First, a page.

-clarinetists’ transitioning to saxophone may tend to play with a less open and sharp sound on saxophone due to the more firm embouchure and mouthpiece pitch required for proper clarinet performance

-flutists’ transitioning to single reed instruments may experience pitch issues (flatness) on clarinet and saxophone due to the more relaxed approach to embouchure that is commonly desired on the flute

When changing dynamics, clarinetists and saxophonists will experience similar tendencies. When playing softly, intonation will tend to go sharp, and the opposite – flatness – will be the tendency when playing loudly. To compensate, clarinetists and saxophonists much adjust the overall pressure on the reed – less pressure when playing softly and more pressure when playing loudly.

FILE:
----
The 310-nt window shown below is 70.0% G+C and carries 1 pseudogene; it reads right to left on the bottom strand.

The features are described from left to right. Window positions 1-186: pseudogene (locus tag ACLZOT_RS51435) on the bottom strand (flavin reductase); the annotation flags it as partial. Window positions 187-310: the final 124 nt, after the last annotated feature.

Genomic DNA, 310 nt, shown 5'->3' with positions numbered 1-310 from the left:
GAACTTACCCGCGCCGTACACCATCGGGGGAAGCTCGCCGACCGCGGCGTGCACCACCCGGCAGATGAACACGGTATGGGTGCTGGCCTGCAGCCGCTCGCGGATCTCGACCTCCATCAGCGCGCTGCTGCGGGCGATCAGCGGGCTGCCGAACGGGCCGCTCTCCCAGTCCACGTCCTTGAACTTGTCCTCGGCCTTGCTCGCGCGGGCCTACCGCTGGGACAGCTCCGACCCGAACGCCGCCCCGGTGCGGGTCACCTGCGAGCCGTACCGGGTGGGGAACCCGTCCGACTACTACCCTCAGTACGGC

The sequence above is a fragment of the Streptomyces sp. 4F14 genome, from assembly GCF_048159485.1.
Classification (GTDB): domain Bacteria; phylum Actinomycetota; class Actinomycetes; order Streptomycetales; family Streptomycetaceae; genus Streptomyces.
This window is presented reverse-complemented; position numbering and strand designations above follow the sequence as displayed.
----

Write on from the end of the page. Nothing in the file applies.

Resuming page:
The exact opposite tendencies occur on the flute i.e. when playing loudly the pitch tendency will be to go sharp and when playing softly pitch will tend to go flat. To compensate, the flutist must change the amount of embouchure hole coverage with the lower lip i.e. cover more of the embouchure hole when playing loudly and cover less when playing softly. Imagine the head hinging at about your lower jaw and slightly raise and lower the head to change the amount of lower lip coverage of the embouchure hole. Raising the head position will allow for less coverage of the embouchure hole and will help raise pitch. Lowering the head position will allow for more coverage of the embouchure hole and will help lower pitch.